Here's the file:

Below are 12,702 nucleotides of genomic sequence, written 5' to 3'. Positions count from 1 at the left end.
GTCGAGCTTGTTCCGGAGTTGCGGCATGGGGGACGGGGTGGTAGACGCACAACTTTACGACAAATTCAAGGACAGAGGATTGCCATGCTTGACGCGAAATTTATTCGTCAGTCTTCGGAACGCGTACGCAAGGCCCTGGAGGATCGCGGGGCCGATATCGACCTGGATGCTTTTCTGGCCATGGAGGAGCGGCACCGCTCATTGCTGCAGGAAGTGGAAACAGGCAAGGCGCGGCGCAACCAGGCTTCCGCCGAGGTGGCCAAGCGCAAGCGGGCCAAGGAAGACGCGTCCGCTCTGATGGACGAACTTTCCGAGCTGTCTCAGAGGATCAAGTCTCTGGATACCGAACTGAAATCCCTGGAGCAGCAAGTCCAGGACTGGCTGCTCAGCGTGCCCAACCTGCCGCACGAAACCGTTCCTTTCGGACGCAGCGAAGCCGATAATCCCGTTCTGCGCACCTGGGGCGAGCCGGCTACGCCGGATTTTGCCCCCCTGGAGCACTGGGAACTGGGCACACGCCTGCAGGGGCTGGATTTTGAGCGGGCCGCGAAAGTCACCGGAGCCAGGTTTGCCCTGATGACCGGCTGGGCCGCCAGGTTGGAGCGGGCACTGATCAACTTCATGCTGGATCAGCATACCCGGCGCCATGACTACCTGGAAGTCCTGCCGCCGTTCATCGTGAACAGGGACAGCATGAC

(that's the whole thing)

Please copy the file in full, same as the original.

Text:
Below are 12,702 nucleotides of genomic sequence, written 5' to 3'. Positions count from 1 at the left end.
GTCGAGCTTGTTCCGGAGTTGCGGCATGGGGGACGGGGTGGTAGACGCACAACTTTACGACAAATTCAAGGACAGAGGATTGCCATGCTTGACGCGAAATTTATTCGTCAGTCTTCGGAACGCGTACGCAAGGCCCTGGAGGATCGCGGGGCCGATATCGACCTGGATGCTTTTCTGGCCATGGAGGAGCGGCACCGCTCATTGCTGCAGGAAGTGGAAACAGGCAAGGCGCGGCGCAACCAGGCTTCCGCCGAGGTGGCCAAGCGCAAGCGGGCCAAGGAAGACGCGTCCGCTCTGATGGACGAACTTTCCGAGCTGTCTCAGAGGATCAAGTCTCTGGATACCGAACTGAAATCCCTGGAGCAGCAAGTCCAGGACTGGCTGCTCAGCGTGCCCAACCTGCCGCACGAAACCGTTCCTTTCGGACGCAGCGAAGCCGATAATCCCGTTCTGCGCACCTGGGGCGAGCCGGCTACGCCGGATTTTGCCCCCCTGGAGCACTGGGAACTGGGCACACGCCTGCAGGGGCTGGATTTTGAGCGGGCCGCGAAAGTCACCGGAGCCAGGTTTGCCCTGATGACCGGCTGGGCCGCCAGGTTGGAGCGGGCACTGATCAACTTCATGCTGGATCAGCATACCCGGCGCCATGACTACCTGGAAGTCCTGCCGCCGTTCATCGTGAACAGGGACAGCATGAC